Internists are trained to treat patients as whole people, not on a disease-by-disease or symptom-by-symptom basis. The same holds true for the business analyst. The business analyst does not look at any one department or issue in the organization independently as a single problem. The business analyst views reported issues from the perspective of the entire organization, examining impacts to other parts of the business, the value of solving the problem and whether there really is a problem or the issue is a form of business hypochondria. This holistic and totally objective and independent approach to solving business problems is the hallmark of the business analyst.
Internists are trained to recognize situations where several different illnesses may strike at the same time. Similarly, the business analyst does not restrict herself to just the issue presented by the business, but examines all the symptoms and diagnoses all the problems, those interrelated with the issue and those unrelated. In this way the business analyst can present to upper-level management the total picture for their decision making and also uncover additional problems that need solving.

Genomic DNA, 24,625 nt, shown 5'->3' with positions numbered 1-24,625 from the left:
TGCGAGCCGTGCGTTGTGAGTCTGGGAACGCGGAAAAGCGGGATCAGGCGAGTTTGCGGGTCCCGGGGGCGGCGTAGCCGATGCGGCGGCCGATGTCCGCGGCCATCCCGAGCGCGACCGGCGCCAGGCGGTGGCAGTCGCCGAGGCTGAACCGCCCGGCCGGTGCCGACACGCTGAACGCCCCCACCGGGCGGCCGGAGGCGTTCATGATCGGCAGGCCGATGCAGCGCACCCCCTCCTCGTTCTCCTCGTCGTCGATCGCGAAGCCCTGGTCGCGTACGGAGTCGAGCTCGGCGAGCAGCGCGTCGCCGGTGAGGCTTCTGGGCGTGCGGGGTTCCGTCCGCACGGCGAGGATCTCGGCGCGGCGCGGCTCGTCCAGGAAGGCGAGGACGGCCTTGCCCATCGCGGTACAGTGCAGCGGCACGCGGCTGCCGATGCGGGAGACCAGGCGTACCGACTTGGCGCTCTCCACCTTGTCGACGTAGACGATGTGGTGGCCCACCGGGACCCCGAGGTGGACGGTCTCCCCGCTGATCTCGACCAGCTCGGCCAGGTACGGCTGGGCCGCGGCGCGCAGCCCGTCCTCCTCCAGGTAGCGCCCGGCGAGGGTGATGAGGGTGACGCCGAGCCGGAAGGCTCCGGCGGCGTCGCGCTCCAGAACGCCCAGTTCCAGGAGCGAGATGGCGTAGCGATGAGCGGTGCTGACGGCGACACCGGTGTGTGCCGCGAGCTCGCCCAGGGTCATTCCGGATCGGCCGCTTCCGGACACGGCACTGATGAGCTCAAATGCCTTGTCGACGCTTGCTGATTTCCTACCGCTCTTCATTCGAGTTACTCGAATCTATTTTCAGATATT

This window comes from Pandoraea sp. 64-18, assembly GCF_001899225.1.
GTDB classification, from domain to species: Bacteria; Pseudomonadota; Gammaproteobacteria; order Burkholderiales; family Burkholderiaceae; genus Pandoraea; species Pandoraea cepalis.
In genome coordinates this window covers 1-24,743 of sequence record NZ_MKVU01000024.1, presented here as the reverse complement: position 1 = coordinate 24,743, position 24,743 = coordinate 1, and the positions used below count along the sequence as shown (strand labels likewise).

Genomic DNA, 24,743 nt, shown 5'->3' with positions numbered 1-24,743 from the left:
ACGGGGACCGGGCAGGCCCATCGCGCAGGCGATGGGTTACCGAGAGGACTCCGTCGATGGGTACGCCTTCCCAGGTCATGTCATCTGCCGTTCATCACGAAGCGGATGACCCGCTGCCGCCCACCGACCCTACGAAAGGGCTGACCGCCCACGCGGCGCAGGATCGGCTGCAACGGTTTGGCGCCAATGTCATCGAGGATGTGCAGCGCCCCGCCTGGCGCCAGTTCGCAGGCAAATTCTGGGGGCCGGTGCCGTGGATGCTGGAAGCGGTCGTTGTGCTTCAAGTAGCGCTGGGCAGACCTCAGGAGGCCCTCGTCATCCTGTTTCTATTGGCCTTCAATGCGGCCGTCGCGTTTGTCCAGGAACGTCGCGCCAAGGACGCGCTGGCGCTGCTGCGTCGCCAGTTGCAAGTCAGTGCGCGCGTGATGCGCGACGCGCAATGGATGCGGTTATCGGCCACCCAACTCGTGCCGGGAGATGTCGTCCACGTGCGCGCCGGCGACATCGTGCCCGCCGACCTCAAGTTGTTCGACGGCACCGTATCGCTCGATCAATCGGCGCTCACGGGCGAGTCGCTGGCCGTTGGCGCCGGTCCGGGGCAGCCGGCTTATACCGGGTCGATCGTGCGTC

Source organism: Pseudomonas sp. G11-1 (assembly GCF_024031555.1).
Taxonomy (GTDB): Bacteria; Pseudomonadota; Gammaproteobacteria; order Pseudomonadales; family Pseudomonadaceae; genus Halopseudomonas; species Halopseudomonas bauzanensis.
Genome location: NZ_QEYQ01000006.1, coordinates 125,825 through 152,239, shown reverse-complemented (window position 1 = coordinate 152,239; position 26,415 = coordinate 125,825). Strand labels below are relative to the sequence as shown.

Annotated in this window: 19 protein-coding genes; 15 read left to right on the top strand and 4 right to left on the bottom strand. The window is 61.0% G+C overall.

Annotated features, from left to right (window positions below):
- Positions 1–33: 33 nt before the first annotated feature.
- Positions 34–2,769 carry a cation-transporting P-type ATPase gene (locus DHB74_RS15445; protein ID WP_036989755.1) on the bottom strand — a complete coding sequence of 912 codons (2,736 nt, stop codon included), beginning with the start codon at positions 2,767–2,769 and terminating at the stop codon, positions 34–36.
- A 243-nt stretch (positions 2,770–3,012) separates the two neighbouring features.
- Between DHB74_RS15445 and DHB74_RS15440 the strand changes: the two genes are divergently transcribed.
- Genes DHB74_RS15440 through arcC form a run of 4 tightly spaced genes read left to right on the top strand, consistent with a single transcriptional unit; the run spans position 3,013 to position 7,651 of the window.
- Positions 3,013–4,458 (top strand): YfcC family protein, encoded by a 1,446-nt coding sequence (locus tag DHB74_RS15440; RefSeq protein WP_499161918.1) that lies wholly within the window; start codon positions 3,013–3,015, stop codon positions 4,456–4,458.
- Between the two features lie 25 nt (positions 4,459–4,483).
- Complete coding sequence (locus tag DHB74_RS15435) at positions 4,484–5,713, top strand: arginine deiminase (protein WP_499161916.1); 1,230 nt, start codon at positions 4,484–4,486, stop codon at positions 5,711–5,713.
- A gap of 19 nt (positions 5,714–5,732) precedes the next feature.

Gathering information about the problem, analyzing that information, diagnosing and stating the solution, and identifying the correct specialist (s) to supply the cure: that is the essence of the business analyst.